BoxCox - Box-Cox Transform

Returns the Box-Cox transformation of the input data point(s).

 

Syntax

BOXCOX(X, Alpha, Lambda, Return_type)

X the real number for which we compute the transformation.

Alpha is the input shift parameter for X. If omitted, the default value is 0.

Lambda is the input power parameter of the transformation, on a scale from 1 to 0. If omitted, the default value of 0 is assumed.

Return_type is a number that determines the type of return value: 1 (or missing)= Box-Cox , 2= Inverse Box-Cox, 3= LLF of Box-Cox.

RETURN_TYPE NUMBER RETURNED
1 or omitted Box-Cox Transform
2 Inverse of Box-Cox transform
3 LLF of Box-Cox transform
 

Remarks

  1. Box-Cox transform is perceived as a useful data (pre)processing technique used to stabilize variance and make the data more normally distributed.
  2. The Box-Cox transformation is defined as follows:

    $$ T\left ( x_{t}; \lambda, \alpha \right ) = \begin{cases} \dfrac{\left ( x_{t} + \alpha \right )^{\lambda}-1}{\lambda} & \text{ if } \lambda \neq 0 \\ \log \left ( x_t + \alpha \right ) & \text{ if } \lambda= 0 \end{cases} $$

    Where:
    • $x_{t}$ is the value of the input time series at time $t$
    • $\lambda$ is the input scalar value of the Box-Cox transformation
    • $\alpha$ is the shift parameter
    • $\left(x_t +\alpha \right) \gt 0$ for all t values.
  3. The BOXCOX function accepts a single value or an array of values for X.
  4. The shift parameter must be large enough to make all the values of X positive.
  5. To compute the log-likelihood function (LLF), the BoxCox function assumes a Gaussian distribution which parameters ($\mu,\sigma^2$) are calculated using the maximum-likelihood estimate (MLE) method.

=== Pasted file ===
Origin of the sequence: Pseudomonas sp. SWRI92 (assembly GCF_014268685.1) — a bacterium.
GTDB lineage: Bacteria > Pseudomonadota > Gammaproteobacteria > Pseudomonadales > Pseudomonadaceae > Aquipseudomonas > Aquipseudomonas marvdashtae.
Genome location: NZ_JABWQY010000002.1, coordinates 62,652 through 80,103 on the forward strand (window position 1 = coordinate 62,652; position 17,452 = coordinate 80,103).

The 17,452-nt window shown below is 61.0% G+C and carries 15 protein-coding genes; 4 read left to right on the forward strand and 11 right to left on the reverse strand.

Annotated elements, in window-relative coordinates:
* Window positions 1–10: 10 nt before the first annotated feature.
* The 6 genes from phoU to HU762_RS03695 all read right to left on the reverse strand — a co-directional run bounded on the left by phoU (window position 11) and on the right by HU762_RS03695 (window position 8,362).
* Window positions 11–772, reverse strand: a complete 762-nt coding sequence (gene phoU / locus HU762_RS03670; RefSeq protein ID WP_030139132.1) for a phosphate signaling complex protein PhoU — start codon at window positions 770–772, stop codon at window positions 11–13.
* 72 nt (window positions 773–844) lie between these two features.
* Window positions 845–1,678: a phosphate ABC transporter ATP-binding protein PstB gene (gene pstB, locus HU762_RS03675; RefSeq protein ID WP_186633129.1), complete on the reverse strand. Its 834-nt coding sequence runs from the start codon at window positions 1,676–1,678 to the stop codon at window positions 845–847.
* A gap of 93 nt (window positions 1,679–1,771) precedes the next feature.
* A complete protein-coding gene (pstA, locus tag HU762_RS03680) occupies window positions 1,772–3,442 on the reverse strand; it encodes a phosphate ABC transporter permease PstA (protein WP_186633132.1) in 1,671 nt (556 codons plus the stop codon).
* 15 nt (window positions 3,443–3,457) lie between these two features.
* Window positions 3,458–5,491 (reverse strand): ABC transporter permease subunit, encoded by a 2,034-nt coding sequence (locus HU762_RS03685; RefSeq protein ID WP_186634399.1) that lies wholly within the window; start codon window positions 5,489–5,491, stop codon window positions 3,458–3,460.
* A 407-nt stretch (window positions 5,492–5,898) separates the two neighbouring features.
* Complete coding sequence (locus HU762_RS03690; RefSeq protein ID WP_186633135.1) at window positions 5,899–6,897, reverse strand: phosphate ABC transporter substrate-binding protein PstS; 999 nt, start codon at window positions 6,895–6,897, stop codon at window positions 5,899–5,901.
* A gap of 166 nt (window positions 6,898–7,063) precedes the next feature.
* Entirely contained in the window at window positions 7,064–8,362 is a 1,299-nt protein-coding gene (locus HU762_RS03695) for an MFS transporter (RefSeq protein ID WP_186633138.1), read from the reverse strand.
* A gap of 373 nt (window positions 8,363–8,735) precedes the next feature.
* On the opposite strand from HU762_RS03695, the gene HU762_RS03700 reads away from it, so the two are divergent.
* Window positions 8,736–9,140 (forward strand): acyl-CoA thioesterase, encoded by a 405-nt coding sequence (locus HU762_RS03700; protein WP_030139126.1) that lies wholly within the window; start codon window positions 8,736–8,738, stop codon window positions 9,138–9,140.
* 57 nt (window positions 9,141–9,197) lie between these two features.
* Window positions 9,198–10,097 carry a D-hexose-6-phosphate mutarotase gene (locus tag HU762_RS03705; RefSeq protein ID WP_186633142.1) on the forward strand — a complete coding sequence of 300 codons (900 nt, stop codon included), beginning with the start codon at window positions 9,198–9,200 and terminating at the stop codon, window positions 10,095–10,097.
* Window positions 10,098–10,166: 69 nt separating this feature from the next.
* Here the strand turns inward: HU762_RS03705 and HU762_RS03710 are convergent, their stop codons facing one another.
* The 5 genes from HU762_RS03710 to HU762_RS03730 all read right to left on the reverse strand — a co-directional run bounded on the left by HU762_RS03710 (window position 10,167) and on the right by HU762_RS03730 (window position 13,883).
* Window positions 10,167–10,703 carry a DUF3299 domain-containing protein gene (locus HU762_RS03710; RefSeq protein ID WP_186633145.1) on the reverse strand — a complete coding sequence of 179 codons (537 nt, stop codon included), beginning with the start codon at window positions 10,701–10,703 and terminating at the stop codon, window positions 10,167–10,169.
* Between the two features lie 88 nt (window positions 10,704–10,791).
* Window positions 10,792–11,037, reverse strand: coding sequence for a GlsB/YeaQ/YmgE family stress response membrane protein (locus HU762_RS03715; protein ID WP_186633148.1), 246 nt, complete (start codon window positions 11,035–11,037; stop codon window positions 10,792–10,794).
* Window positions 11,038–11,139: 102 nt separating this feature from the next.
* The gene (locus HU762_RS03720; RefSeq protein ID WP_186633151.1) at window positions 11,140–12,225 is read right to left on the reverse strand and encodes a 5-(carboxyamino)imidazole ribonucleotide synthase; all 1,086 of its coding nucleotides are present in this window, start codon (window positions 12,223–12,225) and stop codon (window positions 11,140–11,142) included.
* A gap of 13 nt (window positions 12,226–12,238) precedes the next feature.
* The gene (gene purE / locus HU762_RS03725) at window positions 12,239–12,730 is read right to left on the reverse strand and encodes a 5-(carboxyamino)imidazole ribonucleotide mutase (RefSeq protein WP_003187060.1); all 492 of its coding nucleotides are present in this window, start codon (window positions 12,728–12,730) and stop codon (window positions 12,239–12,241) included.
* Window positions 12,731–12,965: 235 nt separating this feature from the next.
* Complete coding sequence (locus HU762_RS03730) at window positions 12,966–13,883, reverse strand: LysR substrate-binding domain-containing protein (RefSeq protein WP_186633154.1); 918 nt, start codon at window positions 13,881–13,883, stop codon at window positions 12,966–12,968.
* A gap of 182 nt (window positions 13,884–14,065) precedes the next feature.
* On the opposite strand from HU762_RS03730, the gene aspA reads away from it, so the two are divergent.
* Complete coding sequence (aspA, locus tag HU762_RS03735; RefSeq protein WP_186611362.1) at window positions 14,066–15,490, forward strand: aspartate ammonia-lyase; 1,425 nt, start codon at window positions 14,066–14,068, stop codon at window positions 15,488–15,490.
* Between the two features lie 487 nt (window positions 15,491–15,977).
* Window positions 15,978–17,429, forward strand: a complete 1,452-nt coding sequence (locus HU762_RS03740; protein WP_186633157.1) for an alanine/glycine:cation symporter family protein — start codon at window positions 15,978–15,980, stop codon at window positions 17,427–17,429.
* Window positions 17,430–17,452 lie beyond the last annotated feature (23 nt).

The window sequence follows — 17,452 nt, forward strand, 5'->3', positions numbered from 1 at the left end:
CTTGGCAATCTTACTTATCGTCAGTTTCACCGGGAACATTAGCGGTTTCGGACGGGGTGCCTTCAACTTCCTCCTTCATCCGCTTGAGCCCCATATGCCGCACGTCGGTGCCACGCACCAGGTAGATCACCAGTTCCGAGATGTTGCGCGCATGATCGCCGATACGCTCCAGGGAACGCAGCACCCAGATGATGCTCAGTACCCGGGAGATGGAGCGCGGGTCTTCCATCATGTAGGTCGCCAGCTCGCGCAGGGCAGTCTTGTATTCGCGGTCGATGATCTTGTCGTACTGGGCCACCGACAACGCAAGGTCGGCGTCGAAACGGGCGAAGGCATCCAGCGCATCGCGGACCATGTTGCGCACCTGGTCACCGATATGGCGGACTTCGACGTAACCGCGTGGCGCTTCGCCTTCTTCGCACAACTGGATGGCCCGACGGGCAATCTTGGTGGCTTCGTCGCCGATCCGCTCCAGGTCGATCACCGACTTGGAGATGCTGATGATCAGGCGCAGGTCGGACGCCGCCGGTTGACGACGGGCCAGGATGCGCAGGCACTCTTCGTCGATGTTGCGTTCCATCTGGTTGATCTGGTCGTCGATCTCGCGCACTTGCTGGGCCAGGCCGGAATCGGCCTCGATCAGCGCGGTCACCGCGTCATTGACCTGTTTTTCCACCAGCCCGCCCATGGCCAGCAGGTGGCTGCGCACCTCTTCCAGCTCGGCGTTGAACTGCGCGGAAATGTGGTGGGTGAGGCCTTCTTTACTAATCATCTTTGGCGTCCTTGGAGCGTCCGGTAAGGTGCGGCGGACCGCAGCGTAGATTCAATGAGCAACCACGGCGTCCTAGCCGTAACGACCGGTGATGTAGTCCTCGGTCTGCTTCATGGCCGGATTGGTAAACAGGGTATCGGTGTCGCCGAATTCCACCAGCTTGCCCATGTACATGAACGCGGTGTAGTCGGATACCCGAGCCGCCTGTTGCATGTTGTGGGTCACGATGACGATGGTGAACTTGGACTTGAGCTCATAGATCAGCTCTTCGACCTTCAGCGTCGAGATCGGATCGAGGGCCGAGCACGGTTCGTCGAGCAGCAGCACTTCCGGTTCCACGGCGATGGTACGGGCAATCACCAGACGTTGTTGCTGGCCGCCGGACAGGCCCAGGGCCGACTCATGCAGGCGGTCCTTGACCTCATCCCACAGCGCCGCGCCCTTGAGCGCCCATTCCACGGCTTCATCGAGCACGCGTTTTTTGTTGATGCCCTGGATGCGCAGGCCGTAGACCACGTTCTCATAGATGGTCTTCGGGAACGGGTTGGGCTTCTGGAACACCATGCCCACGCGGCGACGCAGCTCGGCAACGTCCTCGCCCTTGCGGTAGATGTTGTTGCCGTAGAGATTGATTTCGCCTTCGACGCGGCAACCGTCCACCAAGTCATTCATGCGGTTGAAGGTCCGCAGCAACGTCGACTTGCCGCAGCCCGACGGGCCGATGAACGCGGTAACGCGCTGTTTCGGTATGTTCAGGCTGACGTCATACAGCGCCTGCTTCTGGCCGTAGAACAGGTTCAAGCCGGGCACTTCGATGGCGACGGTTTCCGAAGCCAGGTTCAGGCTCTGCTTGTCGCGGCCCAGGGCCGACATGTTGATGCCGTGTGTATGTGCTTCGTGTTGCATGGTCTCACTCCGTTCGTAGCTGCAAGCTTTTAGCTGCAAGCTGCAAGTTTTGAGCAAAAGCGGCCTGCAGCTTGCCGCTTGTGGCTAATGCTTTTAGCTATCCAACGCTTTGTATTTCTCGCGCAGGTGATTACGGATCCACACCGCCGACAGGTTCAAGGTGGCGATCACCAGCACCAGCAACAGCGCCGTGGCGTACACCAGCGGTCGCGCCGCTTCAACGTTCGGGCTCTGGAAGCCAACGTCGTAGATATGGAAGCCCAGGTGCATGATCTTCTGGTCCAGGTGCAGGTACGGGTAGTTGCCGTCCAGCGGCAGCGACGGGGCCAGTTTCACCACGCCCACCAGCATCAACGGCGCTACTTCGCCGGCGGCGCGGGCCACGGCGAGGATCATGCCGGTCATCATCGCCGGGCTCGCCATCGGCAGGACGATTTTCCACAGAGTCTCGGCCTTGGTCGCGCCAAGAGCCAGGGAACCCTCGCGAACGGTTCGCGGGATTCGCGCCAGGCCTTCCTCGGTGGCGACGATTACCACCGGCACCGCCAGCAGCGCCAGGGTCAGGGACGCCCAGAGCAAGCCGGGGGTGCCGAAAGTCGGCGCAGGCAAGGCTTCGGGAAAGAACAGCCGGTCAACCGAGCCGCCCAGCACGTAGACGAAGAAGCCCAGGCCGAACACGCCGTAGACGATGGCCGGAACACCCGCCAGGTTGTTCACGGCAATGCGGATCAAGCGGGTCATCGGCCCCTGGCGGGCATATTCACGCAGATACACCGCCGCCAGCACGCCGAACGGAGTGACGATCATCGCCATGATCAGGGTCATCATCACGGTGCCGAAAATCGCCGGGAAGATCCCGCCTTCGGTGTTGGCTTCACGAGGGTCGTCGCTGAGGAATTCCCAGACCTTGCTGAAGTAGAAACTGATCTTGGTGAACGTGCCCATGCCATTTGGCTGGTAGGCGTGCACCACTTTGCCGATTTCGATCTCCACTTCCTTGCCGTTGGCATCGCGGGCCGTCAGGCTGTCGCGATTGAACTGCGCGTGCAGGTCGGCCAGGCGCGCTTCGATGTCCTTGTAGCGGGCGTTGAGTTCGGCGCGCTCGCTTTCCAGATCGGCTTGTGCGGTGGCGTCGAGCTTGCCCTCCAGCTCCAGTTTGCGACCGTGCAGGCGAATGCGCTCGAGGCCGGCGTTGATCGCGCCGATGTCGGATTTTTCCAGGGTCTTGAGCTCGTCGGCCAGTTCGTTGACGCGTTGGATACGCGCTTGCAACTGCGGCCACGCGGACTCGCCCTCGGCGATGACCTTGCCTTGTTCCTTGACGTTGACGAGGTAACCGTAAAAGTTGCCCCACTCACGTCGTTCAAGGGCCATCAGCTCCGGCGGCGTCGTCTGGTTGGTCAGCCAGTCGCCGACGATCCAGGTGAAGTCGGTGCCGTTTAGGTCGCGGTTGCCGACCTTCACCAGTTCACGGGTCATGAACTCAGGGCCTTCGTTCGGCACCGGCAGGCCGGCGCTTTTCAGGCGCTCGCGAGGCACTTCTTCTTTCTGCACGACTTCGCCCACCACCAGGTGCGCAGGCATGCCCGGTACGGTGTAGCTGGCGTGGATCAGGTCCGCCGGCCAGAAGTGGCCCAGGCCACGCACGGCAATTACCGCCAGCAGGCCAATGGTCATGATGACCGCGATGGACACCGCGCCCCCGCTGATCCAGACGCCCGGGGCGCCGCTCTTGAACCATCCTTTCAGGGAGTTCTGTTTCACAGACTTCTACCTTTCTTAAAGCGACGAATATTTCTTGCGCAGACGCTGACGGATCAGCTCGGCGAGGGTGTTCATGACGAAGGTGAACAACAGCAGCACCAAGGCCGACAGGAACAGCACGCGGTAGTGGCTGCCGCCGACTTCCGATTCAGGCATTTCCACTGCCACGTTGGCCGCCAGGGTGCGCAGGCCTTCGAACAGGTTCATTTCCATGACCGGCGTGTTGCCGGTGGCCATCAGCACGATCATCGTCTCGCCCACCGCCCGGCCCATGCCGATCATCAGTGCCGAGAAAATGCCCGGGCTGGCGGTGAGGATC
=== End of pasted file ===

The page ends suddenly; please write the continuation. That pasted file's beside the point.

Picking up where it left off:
$$LLF_{\textrm{BoxCox}} = \frac{-N}{2}\times\left( \ln\left( 2\pi\hat{\sigma}^2\right)+1\right) $$

    $$\hat{\sigma}^2=\frac{\sum_{t=1}^N{\left(y_t-\mu\right )^2}}{N}$$

    Where:
    • $\hat{\sigma}^2$ is the biased estimate of the variance.
    • $N$ is the number of non-missing values in the sample data.
    • $y_t$ is the t-th transformed observation.

Examples

Example 1:

 
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A B C D
Date Data BOXCOX Inv-BOXCOX
January 10, 2008 -0.30 0.89 -0.30
January 11, 2008 -1.28 0.20 -1.28
January 12, 2008 0.24 1.18 0.24
January 13, 2008 1.28 1.63 1.28
January 14, 2008 1.20 1.60 1.2
January 15, 2008 1.73 1.80 1.73
January 16, 2008 -2.18 -0.97 -2.18
January 17, 2008 -0.23 0.93 -0.23
January 18, 2008 1.10 1.56 1.1
January 19, 2008 -1.09 0.36 -1.09
January 20, 2008 -0.69 0.65 -0.69
January 21, 2008 -1.69 -0.20 -1.69
January 22, 2008 -1.85 -0.40 -1.85
January 23, 2008 -0.98 0.45 -0.98
January 24, 2008 -0.77 0.60 -0.77
January 25, 2008 -0.30 0.89 -0.3
January 26, 2008 -1.28 0.20 -1.28
January 27, 2008 0.24 1.18 0.24
January 28, 2008 1.28 1.63 1.28
January 29, 2008 1.20 1.60 1.2
January 30, 2008 1.73 1.80 1.2
January 31, 2008 -2.18 -0.97 -2.81
February 1, 2008 -0.23 0.93 -0.23
February 2, 2008 1.10 1.56 1.1
February 3, 2008 -1.09 0.36 -1.09
February 4, 2008 -0.69 0.65 -0.69
February 5, 2008 -1.69 -0.20 -1.69
February 6, 2008 -1.85 -0.40 -1.85
February 7, 2008 -0.98 0.45 -0.98


  Formula Description (Result)
  =BOXCOX($B$2:$B$30,3,0.5,3) LLF Boxcoc (-33.35)

Files Examples

References

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